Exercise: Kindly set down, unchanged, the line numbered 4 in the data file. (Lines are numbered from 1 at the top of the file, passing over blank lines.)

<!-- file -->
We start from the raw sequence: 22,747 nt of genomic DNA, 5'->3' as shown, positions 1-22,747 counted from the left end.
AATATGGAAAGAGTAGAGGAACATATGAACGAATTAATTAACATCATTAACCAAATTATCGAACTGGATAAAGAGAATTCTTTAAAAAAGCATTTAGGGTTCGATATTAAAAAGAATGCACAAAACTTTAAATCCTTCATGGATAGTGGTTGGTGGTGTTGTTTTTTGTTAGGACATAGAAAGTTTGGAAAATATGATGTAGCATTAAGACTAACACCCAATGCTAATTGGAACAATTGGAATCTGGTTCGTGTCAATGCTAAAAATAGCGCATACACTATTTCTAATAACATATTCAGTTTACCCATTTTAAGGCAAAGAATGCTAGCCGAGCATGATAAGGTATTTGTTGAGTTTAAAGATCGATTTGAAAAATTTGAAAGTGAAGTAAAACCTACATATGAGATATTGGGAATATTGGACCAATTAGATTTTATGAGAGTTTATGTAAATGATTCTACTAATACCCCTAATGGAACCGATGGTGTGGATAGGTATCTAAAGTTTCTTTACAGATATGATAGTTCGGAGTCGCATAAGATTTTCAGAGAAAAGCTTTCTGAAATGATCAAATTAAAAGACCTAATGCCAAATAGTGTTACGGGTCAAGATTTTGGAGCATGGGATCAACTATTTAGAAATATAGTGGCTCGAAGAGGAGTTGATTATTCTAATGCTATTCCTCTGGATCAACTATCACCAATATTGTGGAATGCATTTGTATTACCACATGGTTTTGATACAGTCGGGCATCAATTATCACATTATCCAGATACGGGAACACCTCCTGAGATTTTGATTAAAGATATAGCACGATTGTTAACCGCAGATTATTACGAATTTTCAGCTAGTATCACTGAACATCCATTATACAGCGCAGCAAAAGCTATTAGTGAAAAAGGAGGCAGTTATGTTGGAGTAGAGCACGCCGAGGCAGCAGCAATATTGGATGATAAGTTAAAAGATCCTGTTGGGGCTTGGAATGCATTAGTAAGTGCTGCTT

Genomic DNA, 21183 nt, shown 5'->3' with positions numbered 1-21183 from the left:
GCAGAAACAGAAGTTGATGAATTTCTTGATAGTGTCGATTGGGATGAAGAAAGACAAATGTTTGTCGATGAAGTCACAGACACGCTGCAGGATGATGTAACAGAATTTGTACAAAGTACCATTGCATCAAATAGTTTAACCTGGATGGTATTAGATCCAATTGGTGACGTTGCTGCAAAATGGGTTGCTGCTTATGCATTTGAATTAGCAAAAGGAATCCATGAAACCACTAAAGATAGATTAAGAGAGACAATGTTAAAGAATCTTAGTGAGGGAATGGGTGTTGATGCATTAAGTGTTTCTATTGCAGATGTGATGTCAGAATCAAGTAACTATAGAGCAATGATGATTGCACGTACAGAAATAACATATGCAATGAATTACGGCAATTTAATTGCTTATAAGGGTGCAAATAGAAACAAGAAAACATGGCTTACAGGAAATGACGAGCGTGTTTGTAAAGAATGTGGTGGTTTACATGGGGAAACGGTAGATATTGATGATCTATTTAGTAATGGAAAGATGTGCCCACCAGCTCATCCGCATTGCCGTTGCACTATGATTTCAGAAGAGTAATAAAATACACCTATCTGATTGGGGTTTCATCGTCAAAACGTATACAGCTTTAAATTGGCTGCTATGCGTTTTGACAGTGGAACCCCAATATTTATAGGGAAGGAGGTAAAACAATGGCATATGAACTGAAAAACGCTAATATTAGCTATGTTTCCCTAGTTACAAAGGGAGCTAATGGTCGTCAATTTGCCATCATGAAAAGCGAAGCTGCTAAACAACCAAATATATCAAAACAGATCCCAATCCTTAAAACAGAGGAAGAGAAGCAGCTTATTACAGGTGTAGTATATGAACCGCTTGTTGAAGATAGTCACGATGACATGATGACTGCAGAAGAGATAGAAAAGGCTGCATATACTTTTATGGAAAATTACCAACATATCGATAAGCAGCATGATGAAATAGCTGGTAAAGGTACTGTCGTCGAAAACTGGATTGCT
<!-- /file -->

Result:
GCAGAAACAGAAGTTGATGAATTTCTTGATAGTGTCGATTGGGATGAAGAAAGACAAATGTTTGTCGATGAAGTCACAGACACGCTGCAGGATGATGTAACAGAATTTGTACAAAGTACCATTGCATCAAATAGTTTAACCTGGATGGTATTAGATCCAATTGGTGACGTTGCTGCAAAATGGGTTGCTGCTTATGCATTTGAATTAGCAAAAGGAATCCATGAAACCACTAAAGATAGATTAAGAGAGACAATGTTAAAGAATCTTAGTGAGGGAATGGGTGTTGATGCATTAAGTGTTTCTATTGCAGATGTGATGTCAGAATCAAGTAACTATAGAGCAATGATGATTGCACGTACAGAAATAACATATGCAATGAATTACGGCAATTTAATTGCTTATAAGGGTGCAAATAGAAACAAGAAAACATGGCTTACAGGAAATGACGAGCGTGTTTGTAAAGAATGTGGTGGTTTACATGGGGAAACGGTAGATATTGATGATCTATTTAGTAATGGAAAGATGTGCCCACCAGCTCATCCGCATTGCCGTTGCACTATGATTTCAGAAGAGTAATAAAATACACCTATCTGATTGGGGTTTCATCGTCAAAACGTATACAGCTTTAAATTGGCTGCTATGCGTTTTGACAGTGGAACCCCAATATTTATAGGGAAGGAGGTAAAACAATGGCATATGAACTGAAAAACGCTAATATTAGCTATGTTTCCCTAGTTACAAAGGGAGCTAATGGTCGTCAATTTGCCATCATGAAAAGCGAAGCTGCTAAACAACCAAATATATCAAAACAGATCCCAATCCTTAAAACAGAGGAAGAGAAGCAGCTTATTACAGGTGTAGTATATGAACCGCTTGTTGAAGATAGTCACGATGACATGATGACTGCAGAAGAGATAGAAAAGGCTGCATATACTTTTATGGAAAATTACCAACATATCGATAAGCAGCATGATGAAATAGCTGGTAAAGGTACTGTCGTCGAAAACTGGATTGCT